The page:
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Despite rise in COVID cases, Irish Fest organizers confident event will be safe

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WATERLOO, Iowa (KWWL)- With Iowa Irish Fest weekend on the horizon, final preparations are underway in downtown Waterloo. Crews continue to set up tents and stages.

More than 30,000 people are expected to pack Lincoln Park and the streets around it to enjoy live Irish music, food and drinks.

Organizers are following the latest CDC coronavirus safety guidelines. Irish Fest Medical Director Dr. James Poock said they are asking attendees to wear masks indoors, frequently wash their hands, and stay home if they feel sick.

They have installed extra sanitizing stations around downtown. Dr. Poock said he is confident the event will be safe.

"We ask people to use common sense and take care of each other," Dr. Poock said. "The majority of the event is outdoors. We asked the people that are ill not to come. I don't see any reason why we won't have a safe event."

Black Hawk County is already experiencing high levels of COVID-19 transmission. COVID-19 cases have increased 600% from where they were in May and June. MercyOne Northeast Iowa is starting to feel the effects of the COVID surge.

"We've been sitting fairly low on COVID admissions over that May, June timeframe," MercyOne Northeast Iowa Chief Medical Officer Dr. Matthew Sojka said. "We've got 400% quadrupled our numbers over the last week to 10 days."

Dr. Sojka said the idea of many people in a small area during the three-day festival makes him nervous. He worries it could lead to a spikein cases, and a few weeks from now, a surge in hospitalizations.

"Individuals need to do what they have to do if they're at risk. If they've not been vaccinated, reconsider going," Dr. Sojka said. "If you've been vaccinated and you feel comfortable, try to keep your distance as much as possible. In events like this, concerts, stage events where people are getting together, it is challenging."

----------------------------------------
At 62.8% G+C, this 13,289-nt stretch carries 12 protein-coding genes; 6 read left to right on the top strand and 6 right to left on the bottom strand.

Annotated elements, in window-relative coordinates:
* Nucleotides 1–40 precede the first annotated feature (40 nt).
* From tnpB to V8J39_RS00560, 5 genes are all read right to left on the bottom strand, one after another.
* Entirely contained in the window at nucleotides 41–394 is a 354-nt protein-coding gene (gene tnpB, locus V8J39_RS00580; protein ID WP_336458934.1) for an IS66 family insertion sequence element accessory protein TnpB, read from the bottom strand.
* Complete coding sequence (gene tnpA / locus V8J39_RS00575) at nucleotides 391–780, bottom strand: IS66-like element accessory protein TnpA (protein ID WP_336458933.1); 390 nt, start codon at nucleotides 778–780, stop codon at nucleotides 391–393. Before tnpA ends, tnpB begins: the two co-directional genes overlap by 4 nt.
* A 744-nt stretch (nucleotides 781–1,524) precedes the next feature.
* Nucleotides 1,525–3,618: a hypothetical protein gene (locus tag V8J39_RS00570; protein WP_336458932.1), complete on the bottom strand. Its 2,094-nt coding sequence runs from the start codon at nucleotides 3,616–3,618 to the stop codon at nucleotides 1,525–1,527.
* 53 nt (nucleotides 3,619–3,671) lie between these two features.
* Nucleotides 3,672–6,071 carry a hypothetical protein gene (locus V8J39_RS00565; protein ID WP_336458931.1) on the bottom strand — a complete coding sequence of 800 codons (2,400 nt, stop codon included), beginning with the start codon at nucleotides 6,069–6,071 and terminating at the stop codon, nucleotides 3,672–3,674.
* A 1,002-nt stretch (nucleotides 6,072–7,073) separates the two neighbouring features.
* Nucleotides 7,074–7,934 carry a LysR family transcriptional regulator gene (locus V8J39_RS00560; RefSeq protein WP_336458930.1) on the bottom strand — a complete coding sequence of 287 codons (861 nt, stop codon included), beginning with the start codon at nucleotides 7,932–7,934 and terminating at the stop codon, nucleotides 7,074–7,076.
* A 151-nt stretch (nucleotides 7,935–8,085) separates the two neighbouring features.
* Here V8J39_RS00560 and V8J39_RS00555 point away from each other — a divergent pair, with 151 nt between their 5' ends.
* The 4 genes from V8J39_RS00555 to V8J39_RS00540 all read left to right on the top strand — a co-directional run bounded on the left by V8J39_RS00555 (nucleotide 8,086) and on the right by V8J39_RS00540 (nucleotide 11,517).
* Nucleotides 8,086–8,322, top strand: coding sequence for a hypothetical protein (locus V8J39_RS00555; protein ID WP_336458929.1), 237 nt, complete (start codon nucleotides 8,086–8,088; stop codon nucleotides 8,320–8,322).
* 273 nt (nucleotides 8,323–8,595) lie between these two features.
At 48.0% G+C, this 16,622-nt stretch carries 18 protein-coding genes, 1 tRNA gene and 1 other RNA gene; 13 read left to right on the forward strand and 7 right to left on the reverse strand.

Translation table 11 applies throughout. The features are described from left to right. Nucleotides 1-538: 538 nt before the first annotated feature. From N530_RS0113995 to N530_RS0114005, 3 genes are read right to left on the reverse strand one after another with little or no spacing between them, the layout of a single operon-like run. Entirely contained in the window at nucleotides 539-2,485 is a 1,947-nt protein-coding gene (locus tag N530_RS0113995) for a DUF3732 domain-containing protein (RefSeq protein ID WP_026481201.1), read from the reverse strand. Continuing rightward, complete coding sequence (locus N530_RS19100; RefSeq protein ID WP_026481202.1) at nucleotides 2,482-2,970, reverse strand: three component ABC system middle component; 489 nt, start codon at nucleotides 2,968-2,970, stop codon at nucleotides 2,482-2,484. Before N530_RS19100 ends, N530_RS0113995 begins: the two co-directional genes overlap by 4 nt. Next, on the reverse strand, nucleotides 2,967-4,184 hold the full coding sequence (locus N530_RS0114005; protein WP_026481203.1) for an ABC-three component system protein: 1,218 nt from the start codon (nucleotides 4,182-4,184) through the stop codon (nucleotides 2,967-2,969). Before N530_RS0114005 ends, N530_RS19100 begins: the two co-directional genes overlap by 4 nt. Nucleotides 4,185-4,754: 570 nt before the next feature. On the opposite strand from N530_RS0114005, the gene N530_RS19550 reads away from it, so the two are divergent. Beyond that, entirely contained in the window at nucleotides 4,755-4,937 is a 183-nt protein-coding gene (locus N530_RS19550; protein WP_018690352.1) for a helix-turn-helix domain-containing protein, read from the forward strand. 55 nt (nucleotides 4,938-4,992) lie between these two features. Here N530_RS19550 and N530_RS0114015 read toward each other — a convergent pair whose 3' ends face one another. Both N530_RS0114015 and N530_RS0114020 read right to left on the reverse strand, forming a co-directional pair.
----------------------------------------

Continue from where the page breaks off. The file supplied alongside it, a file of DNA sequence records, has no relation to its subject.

Thousands of bikers from across the country rolled through Waterloo last Wednesday for Ragbrai. Riders were only in town for a handful of hours.

"Most of them don't live here in the Cedar Valley," he said. "They are going to be coming back here and being sick."

Dr. Sojka said he was more concerned with Irish Fest since it is a local event and draws attendees from Cedar Valley.

"It makes me nervous about what that's going to bring. Hopefully, the individuals that go are vaccinated," he said. "It's really that younger population 20 to 50 years old, that's not vaccinated, that's really getting COVID at this time, and that makes me nervous because those are the type of individuals that attend Irish Fest."

Organizers hope this year's Irish Fest, back after last year's event was canceled, is the biggest yet.

"I think that people are looking for an event, and people are looking for their camaraderie with their fellow people," Dr. Poock said. "I think it'll be good for the community to have this event go off."

The festival kicks off at 4 p.m. Friday.

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Daniel Perreault


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